Suburban schools (“institutions that are supposed to be the best”) and race (“the deeper systematic issues of race in this country”)

The new documentary America To Me looks at race in a well-funded suburban high school in the Chicago area:

“When you look at institutions that are supposed to be the best, and look at where they fail, you get a deeper understanding of where we’re failing as a whole, everywhere,” James said in a telephone interview.

James and three segment directors spent the 2015-16 academic year embedded inside the high school to follow 12 students in what appears to be a challenging, model educational environment for a highly diverse student body…

“What I hope people take away is a much more complete and full understanding of some of the deeper systematic issues of race in this country,” James said, “even in liberal communities like Oak Park. Even in well-funded school systems like Oak Park’s.”…

“Just because you live in suburban America,” James said, “if you’re black or biracial, it doesn’t mean everything’s cool.”

The setup is a good one: the suburbs are supposed to the places where the residents who live there can together share in amenities like nice single-family homes and local institutions, including schools, that help their children get ahead. If you live in the suburbs, many might assume you have a pretty good life.

But, of course, race and ethnicity matters in the suburbs as well. Historically and today, suburbs can work to exclude certain kinds of residents, often along race and class lines. Suburbs can have some of the same residential segregation issues as big cities. This means that students may be near each other in schools but may not necessarily live near each other or share other settings. Suburban poverty is up in recent decades. All together, just because someone lives in the suburbs does not guarantee a good job or a white middle-class lifestyle.

Regardless of where the documentary ends up at the end, perhaps it can help show what the suburbs of today often look like. The image of white, postwar suburban homes may match a few communities but many others are more diverse and face occasional or more persistent issues.

To build or not to build a 20-story high-rise in Oak Park

While a proposed 20-story high-rise in Oak Park is unique in that it would be built just outside the Frank Lloyd Wright historic district, the conversation about whether the building should be constructed or not is one that may be facing more suburbs in the coming years:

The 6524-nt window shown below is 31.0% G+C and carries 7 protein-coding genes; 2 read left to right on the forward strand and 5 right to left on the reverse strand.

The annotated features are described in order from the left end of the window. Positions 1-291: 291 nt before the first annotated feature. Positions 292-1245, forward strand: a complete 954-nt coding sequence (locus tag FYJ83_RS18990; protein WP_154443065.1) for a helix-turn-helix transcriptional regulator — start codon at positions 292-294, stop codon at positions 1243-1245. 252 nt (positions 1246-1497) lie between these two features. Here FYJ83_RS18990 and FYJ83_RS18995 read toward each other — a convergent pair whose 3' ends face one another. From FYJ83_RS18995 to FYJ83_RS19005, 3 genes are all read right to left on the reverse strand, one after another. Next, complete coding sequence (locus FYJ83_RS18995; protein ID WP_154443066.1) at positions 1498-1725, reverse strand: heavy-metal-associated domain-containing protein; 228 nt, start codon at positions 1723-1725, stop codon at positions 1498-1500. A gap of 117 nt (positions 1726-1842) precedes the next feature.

She said the building’s size has been the primary complaint, but there has also been grumbling over the modern design looming over the historic Wright district.

“I think, in the end, a lot of people could live with the aesthetics if it weren’t for the height and the density,” she said.

Officials have been trying to attract new business and tourists by making the village more “walkable.” About $15 million in streetscaping improvements has been proposed, with $5 million already approved by the board.

Village Manager Tom Barwin says the building would help visually draw the downtown district together while creating a “Hey, what’s that?” mentality.

In built-out communities like Oak Park that have little or no open space, projects like this are going to become more commonplace. It sounds like the typical criticisms are being raised: the building is too tall, there are too many housing units (is this tied to the type of people who live in apartments or the strain on city services?), and it doesn’t fit with the character of the community. But the city suggests it has a plan to be more “walkable,” a buzzword among many designers (and perhaps started by New Urbanists), which is supposed to reduce congestion and improve neighborhood and community life.

On one hand, it might be easy to look at the criticisms of the project and suggest that some residents would resist almost any kind of change to their community. They know the Oak Park that they like and they will do a lot to try to maintain that. On the other hand, if land-challenged suburbs are going to experience any growth or change, redevelopment is going to be necessary. Of course, communities don’t want too many projects that are completely out of place but they don’t want to remain stagnant either. The trick is going to be how to balance the character of the community with change that is going to happen. Perhaps it doesn’t have to come in the form of 20-story buildings but I suspect more large Chicago suburbs, including places like Naperville, are going to seriously consider high-rise projects in the next few decades.